February 12, 2021 | Policy Brief

FDA Takes Important Step to Securing Medical Devices

February 12, 2021 | Policy Brief

FDA Takes Important Step to Securing Medical Devices

The Food and Drug Administration (FDA) earlier this month named its first-ever acting director of medical device cybersecurity, Kevin Fu. This is an encouraging, if belated, step towards strengthening the cybersecurity of medical devices.

In an interview following his appointment, Fu explained that medical device manufacturers need to both understand cyber threats and incorporate best practices for secure software development in a way they never have before.

The consequences of overlooking these threats could be dire. For example, a security researcher found a way to exploit vulnerabilities in drug infusion pump models to remotely administer fatal drugs to patients without a trace. Similarly, hackers could potentially prevent pacemakers from functioning.

Like most industries, medical device manufacturers rely on several compliance standards and regulations that govern software development and encourage the use of security controls that protect the confidentiality, integrity, and availability of data. Generally, these assessments are checklist-type evaluations that do not simulate an adversarial attack and therefore cannot identify and demonstrate effects caused by an actual cyberattack.

Each device, system, or enterprise, however, has its own unique attack surface and vulnerabilities based on the relationships between the people, processes, and technologies working together.

While the FDA strongly encourages the use of cybersecurity best practices during development and manufacturing, the agency is not responsible for testing devices and ensuring cybersecurity. Like most other industries, it is up to medical device manufacturers to ensure and self-assess their own products for compliance. This compliance to a dated “checklist” standard does not ensure cybersecurity in an ever-evolving threat landscape.

The risk in the healthcare industry is clear, and a number of companies have already fallen victim to ransomware attacks. The compromised systems had similar requirements for compliance with various security controls to ensure confidentiality, integrity, and availability of data, yet hackers still breached their networks.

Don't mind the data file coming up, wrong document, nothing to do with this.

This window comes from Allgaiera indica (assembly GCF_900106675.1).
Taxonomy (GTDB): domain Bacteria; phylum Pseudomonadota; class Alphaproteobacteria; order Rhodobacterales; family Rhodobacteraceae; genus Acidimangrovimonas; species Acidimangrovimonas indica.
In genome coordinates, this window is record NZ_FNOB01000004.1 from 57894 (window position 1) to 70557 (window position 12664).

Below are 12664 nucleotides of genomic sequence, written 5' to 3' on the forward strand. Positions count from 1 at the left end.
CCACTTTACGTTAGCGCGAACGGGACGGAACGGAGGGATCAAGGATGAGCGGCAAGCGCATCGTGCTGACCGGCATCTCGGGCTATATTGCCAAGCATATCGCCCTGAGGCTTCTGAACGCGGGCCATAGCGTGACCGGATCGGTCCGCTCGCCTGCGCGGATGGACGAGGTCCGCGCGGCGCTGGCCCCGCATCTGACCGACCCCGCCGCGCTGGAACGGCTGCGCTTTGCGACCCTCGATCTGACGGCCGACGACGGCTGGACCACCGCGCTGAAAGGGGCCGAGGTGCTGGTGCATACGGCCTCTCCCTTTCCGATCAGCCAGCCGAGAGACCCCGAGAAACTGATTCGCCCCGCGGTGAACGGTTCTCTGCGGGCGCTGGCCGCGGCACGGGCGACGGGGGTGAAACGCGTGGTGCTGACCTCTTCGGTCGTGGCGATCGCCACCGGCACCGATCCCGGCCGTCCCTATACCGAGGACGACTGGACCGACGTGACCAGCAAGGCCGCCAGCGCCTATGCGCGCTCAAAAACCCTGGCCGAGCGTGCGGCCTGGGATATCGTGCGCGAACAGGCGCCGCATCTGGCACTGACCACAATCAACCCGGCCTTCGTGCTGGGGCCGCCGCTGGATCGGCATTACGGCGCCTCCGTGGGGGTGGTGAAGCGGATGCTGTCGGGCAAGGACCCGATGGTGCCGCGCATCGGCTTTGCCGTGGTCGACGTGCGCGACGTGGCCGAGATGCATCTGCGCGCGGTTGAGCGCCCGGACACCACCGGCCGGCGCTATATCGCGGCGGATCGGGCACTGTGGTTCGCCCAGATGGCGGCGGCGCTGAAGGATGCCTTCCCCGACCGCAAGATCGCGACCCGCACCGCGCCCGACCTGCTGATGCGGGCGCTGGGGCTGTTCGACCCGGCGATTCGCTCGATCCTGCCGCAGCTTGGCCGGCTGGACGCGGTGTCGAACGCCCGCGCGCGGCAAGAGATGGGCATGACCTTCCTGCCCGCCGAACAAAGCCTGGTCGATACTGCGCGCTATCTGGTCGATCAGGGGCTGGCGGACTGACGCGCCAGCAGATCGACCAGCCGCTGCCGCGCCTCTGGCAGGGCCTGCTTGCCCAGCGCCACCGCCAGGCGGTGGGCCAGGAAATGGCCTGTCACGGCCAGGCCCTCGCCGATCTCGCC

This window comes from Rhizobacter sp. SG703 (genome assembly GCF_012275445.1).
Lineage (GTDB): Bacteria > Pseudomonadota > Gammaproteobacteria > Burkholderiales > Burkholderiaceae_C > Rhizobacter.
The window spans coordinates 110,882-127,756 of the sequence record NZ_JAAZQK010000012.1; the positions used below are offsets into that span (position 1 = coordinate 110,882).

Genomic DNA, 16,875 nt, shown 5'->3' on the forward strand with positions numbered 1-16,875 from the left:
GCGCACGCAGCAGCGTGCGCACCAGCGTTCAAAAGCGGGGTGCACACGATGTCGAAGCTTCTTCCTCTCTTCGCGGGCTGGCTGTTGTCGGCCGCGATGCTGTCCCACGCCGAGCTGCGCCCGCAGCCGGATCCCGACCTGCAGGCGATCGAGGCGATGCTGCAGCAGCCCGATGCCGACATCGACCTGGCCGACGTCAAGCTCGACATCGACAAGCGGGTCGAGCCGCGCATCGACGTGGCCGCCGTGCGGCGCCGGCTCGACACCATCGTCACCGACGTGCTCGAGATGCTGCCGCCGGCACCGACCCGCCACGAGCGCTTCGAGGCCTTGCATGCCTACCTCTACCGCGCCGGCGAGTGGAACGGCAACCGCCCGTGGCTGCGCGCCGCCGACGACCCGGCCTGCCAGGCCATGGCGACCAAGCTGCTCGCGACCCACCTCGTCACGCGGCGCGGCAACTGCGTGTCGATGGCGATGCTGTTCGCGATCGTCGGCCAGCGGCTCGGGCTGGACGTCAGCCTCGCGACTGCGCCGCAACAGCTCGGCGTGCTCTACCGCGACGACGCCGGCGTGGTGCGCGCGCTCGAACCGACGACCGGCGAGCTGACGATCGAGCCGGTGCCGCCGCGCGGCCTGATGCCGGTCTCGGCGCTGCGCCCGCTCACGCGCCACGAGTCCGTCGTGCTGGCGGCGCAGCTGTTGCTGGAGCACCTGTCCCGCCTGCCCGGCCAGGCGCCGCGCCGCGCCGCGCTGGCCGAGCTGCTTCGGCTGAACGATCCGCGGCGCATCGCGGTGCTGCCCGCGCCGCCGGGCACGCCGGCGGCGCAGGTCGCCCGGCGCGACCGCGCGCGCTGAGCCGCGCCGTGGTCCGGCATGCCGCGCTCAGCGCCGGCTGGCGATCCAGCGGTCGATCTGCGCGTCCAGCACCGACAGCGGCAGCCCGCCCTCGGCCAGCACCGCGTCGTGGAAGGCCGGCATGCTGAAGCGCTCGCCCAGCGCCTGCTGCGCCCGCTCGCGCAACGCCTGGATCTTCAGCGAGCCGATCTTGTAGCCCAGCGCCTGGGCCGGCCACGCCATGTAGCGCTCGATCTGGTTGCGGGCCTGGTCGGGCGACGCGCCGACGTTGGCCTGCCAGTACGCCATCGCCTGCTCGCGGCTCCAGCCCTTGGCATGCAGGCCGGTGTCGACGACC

Fu will be focusing on the secure development of medical device software. This is a tall order. Across private industry, all companies, especially small- and medium-sized businesses, are struggling to understand evolving cyber threats, how to mitigate them, and how to resource those efforts.

All industries suffer from software development vulnerabilities. As the SolarWinds compromise demonstrated, an advanced adversary can penetrate the development process and insert dormant malware (known as a logic bomb) to be distributed simultaneously to thousands of companies. Then, after a period long enough to wait out basic security checks, the malware executes.

None of the current security standards address how to mitigate a dormant, undetected piece of malware. Yet each medical device manufacturer is expected to keep up with evolving threats, mitigate the associated vulnerabilities, and then verify that it has produced a secure product.

Most small companies and startups do not have an entire division of cybersecurity experts dedicated to keeping up with new attack vectors. If an advanced adversary wanted to compromise a medical device and insert a logic bomb, detonation could occur when the patient is using the device.

In order to help combat the increasing gap in available resources and the ability to deliver secure products, enhanced public-private collaboration is required. The Cyber Solarium Commission recommended creating a “Joint Collaborative Environment” that would enable information sharing between government and industry. This type of capability would allow medical device manufacturers and Fu to leverage the guidance and knowledge resources already established by industries that use similar technologies.

The FDA and medical device manufacturers cannot afford to assume that the likelihood of a cyberattack is zero just because it has not happened yet. Unlike most industries, failure to take medical device cybersecurity seriously until after the first attack will result not just in financial costs but potentially in loss of life.

Dr. Georgianna Shea is the chief technologist of the Transformative Cyber Innovation Lab (TCIL) and Center on Cyber and Technology Innovation (CCTI) at the Foundation for Defense of Democracies (FDD). For more analysis from Georgianna, TCIL, and CCTI, please subscribe HERE. Follow FDD on Twitter @FDD and @FDD_CCTI. FDD is a Washington, DC-based, nonpartisan research institute focusing on national security and foreign policy.